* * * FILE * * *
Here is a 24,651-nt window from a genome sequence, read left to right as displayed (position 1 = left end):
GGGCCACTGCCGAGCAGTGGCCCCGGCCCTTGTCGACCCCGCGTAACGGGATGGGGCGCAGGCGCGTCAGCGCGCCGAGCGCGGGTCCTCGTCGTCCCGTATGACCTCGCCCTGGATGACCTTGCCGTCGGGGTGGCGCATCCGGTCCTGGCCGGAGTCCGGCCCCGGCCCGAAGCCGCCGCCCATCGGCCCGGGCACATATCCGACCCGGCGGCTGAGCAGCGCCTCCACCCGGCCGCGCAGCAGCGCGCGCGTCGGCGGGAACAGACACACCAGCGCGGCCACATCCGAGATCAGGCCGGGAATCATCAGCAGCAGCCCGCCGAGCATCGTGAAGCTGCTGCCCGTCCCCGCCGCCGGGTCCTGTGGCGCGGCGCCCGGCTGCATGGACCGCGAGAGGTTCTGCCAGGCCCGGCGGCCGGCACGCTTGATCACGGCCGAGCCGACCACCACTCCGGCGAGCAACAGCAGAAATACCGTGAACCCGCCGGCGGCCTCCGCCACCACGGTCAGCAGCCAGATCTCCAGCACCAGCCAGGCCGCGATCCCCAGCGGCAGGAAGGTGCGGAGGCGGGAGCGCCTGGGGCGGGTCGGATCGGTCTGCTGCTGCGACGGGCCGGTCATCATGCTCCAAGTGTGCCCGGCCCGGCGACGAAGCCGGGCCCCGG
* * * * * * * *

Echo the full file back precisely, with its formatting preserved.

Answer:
Here is a 24,651-nt window from a genome sequence, read left to right as displayed (position 1 = left end):
GGGCCACTGCCGAGCAGTGGCCCCGGCCCTTGTCGACCCCGCGTAACGGGATGGGGCGCAGGCGCGTCAGCGCGCCGAGCGCGGGTCCTCGTCGTCCCGTATGACCTCGCCCTGGATGACCTTGCCGTCGGGGTGGCGCATCCGGTCCTGGCCGGAGTCCGGCCCCGGCCCGAAGCCGCCGCCCATCGGCCCGGGCACATATCCGACCCGGCGGCTGAGCAGCGCCTCCACCCGGCCGCGCAGCAGCGCGCGCGTCGGCGGGAACAGACACACCAGCGCGGCCACATCCGAGATCAGGCCGGGAATCATCAGCAGCAGCCCGCCGAGCATCGTGAAGCTGCTGCCCGTCCCCGCCGCCGGGTCCTGTGGCGCGGCGCCCGGCTGCATGGACCGCGAGAGGTTCTGCCAGGCCCGGCGGCCGGCACGCTTGATCACGGCCGAGCCGACCACCACTCCGGCGAGCAACAGCAGAAATACCGTGAACCCGCCGGCGGCCTCCGCCACCACGGTCAGCAGCCAGATCTCCAGCACCAGCCAGGCCGCGATCCCCAGCGGCAGGAAGGTGCGGAGGCGGGAGCGCCTGGGGCGGGTCGGATCGGTCTGCTGCTGCGACGGGCCGGTCATCATGCTCCAAGTGTGCCCGGCCCGGCGACGAAGCCGGGCCCCGG